Multiple studies have shown this, and just recently, a report from US accelerator Mass Challenge found that for every dollar invested, a company founded by men generated 31 cents – compared to 78 cents produced by start-ups with women on the board.

Truss says she wants to see more women starting up businesses to “supercharge economic growth”. Whether our economy can be “supercharged” given the uncertain times we face, I’m certain that investing in female-founded or female-led businesses is one of the smartest things investors can do.

Endemic sexism

I understand the raising investment challenges start-ups face, particularly female-led start-ups, because I’ve experienced them first-hand – both in my identity as an entrepreneur in my past business, and now in my investment consultancy role – and I would say there are a few factors at play.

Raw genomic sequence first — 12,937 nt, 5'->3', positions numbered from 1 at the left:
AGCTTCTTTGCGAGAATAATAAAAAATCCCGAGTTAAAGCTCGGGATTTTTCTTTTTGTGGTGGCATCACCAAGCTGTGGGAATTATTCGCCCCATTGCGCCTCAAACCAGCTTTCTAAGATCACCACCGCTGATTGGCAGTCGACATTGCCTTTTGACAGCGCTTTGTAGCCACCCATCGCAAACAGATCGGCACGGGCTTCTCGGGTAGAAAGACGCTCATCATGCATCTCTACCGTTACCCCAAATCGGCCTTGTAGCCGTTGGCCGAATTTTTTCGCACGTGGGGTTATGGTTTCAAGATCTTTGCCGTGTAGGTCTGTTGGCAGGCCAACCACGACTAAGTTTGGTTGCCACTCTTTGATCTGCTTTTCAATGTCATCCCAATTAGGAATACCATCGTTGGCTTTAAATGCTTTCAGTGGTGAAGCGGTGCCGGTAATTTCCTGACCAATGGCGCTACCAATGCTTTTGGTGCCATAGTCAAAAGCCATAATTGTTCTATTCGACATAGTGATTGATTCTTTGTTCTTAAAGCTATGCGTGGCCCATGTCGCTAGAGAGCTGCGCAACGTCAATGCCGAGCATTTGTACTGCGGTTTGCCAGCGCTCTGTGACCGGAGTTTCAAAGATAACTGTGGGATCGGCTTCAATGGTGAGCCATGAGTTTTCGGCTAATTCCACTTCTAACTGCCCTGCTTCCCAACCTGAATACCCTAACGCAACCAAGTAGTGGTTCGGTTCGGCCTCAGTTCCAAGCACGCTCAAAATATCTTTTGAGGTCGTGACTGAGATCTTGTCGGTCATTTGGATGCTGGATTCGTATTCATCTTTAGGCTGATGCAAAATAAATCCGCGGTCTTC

Firstly, investment is not really an industry many women tend to enter. It is viewed as a bit of an old boy’s club and has a reputation for not being female friendly. People don’t tend to want to go to a party that they’ve pointedly not been invited to or where they will be in the minority.

There is also an unhealthy dose of old-fashioned sexism still at play here.

I’ve been to several board and investor meetings at investment and law firms across the city and on more than one occasion people assumed I was there as the PA or the stand-in receptionist. Not the person presenting in the boardroom to the partners of the firm. I’ve also recently been in an office filled with men whose artwork on the walls included paintings of naked women!